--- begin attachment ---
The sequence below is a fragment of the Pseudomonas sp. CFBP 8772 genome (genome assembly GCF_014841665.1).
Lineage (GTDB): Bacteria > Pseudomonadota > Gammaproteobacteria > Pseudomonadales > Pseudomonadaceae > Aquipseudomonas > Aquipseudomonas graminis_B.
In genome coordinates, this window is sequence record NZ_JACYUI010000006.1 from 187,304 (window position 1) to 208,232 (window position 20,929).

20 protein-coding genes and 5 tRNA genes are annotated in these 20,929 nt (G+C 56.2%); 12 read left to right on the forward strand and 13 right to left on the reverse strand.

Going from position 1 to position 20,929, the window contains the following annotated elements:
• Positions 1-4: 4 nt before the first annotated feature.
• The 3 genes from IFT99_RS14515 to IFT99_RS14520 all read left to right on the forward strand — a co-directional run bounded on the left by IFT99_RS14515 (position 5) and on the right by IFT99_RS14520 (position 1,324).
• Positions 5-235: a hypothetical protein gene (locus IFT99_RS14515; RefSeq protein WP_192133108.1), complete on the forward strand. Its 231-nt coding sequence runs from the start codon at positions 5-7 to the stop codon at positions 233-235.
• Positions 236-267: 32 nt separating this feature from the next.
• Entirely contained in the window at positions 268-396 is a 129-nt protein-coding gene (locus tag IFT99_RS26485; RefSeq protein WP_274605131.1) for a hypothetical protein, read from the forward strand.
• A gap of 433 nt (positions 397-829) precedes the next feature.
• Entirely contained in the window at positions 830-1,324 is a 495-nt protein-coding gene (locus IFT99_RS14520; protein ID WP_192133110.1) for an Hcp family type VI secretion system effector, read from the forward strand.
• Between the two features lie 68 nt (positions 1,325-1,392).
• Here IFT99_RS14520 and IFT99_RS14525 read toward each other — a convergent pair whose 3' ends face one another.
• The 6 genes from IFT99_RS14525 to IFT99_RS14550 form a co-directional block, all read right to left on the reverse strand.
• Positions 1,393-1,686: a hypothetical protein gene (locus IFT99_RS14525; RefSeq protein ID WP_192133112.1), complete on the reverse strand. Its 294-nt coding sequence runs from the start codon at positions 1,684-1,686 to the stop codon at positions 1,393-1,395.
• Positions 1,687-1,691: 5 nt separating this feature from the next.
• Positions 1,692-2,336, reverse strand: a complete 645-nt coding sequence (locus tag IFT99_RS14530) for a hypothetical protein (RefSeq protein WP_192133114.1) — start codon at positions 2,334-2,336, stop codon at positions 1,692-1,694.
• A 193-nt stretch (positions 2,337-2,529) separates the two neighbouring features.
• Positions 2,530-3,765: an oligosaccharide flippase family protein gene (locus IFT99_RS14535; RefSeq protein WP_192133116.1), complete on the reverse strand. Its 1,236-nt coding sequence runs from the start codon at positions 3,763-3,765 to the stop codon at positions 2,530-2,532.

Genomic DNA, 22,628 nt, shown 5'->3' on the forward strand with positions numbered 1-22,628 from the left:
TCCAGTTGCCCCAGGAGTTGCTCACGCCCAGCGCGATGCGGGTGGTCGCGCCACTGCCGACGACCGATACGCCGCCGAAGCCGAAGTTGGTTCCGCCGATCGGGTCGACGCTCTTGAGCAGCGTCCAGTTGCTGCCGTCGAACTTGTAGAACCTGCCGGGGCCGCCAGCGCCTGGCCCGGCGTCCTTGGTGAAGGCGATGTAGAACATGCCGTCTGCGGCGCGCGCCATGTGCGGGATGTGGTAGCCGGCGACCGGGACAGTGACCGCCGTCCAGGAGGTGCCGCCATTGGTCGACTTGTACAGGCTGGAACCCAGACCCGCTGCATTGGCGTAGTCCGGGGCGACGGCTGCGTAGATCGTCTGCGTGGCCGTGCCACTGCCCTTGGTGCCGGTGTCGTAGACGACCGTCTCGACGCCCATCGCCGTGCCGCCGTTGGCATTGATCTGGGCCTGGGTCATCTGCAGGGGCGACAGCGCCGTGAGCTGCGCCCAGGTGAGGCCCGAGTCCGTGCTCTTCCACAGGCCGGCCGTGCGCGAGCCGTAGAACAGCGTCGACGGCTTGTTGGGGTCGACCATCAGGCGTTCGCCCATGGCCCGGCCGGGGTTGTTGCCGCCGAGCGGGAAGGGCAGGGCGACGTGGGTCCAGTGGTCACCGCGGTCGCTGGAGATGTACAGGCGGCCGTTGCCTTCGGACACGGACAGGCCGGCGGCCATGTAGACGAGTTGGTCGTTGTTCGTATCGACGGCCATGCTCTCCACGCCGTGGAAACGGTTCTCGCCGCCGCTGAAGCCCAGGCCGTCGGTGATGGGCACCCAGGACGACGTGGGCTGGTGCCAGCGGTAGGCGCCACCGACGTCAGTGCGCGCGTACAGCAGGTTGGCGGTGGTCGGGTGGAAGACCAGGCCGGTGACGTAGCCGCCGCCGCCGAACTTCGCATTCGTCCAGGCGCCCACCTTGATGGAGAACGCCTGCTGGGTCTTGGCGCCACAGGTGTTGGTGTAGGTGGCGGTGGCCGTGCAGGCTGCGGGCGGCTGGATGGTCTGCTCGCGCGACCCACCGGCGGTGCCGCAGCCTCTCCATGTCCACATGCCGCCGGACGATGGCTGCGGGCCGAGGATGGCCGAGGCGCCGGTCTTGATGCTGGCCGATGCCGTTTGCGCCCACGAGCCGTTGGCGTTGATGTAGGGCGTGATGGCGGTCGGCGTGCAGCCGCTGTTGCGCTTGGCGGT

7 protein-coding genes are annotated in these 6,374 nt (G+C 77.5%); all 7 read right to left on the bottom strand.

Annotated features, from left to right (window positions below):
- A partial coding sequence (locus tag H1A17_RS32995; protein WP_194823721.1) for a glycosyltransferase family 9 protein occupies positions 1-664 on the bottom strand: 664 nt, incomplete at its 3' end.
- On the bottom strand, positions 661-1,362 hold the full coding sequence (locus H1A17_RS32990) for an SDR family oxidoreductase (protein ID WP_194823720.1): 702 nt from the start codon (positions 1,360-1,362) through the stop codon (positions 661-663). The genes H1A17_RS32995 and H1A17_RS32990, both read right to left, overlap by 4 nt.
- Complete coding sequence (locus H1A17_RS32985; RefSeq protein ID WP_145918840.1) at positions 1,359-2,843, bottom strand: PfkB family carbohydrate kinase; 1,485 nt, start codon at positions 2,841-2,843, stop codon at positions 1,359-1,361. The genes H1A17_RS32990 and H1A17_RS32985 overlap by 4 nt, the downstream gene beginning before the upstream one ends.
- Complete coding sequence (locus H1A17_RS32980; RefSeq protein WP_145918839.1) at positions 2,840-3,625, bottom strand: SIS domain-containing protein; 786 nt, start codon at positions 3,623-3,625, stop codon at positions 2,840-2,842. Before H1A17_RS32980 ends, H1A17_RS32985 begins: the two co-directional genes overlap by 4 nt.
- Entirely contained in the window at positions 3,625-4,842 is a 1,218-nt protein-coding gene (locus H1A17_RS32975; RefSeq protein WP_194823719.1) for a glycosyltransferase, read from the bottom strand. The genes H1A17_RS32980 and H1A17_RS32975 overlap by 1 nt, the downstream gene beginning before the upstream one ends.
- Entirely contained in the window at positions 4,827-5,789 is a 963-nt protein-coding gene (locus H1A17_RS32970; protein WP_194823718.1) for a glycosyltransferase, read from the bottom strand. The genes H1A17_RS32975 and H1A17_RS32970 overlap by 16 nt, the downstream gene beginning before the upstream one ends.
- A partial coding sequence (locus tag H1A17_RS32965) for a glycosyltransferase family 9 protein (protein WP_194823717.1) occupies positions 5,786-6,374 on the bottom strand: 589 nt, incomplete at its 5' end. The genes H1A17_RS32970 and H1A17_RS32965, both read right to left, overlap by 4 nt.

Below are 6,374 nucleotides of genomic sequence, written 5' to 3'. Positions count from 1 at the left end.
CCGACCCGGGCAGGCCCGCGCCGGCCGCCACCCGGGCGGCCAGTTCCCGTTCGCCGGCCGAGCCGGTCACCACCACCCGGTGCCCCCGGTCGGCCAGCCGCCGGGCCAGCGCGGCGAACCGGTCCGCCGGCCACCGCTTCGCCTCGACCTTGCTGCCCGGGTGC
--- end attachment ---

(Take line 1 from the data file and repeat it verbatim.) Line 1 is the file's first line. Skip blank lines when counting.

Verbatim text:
The sequence below is a fragment of the Pseudomonas sp. CFBP 8772 genome (genome assembly GCF_014841665.1).